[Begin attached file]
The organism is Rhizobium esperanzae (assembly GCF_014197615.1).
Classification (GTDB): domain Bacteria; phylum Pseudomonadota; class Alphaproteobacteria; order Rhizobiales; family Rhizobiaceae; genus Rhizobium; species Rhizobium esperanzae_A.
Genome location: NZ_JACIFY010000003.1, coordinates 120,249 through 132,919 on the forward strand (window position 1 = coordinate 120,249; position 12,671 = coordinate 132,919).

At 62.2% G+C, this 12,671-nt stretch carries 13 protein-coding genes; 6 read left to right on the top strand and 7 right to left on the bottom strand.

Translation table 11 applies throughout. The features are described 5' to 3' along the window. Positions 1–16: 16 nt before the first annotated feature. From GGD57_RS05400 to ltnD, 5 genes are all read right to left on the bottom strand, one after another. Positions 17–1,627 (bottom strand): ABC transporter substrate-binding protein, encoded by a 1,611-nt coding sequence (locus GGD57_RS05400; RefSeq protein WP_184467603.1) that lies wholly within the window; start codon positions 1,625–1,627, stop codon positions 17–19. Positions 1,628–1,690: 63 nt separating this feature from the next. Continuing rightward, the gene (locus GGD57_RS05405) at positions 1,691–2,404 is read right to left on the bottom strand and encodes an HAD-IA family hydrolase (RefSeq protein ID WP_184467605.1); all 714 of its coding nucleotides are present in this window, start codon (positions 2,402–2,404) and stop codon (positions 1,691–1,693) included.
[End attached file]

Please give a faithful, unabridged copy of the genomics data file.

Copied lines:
The organism is Rhizobium esperanzae (assembly GCF_014197615.1).
Classification (GTDB): domain Bacteria; phylum Pseudomonadota; class Alphaproteobacteria; order Rhizobiales; family Rhizobiaceae; genus Rhizobium; species Rhizobium esperanzae_A.
Genome location: NZ_JACIFY010000003.1, coordinates 120,249 through 132,919 on the forward strand (window position 1 = coordinate 120,249; position 12,671 = coordinate 132,919).

At 62.2% G+C, this 12,671-nt stretch carries 13 protein-coding genes; 6 read left to right on the top strand and 7 right to left on the bottom strand.

Translation table 11 applies throughout. The features are described 5' to 3' along the window. Positions 1–16: 16 nt before the first annotated feature. From GGD57_RS05400 to ltnD, 5 genes are all read right to left on the bottom strand, one after another. Positions 17–1,627 (bottom strand): ABC transporter substrate-binding protein, encoded by a 1,611-nt coding sequence (locus GGD57_RS05400; RefSeq protein WP_184467603.1) that lies wholly within the window; start codon positions 1,625–1,627, stop codon positions 17–19. Positions 1,628–1,690: 63 nt separating this feature from the next. Continuing rightward, the gene (locus GGD57_RS05405) at positions 1,691–2,404 is read right to left on the bottom strand and encodes an HAD-IA family hydrolase (RefSeq protein ID WP_184467605.1); all 714 of its coding nucleotides are present in this window, start codon (positions 2,402–2,404) and stop codon (positions 1,691–1,693) included.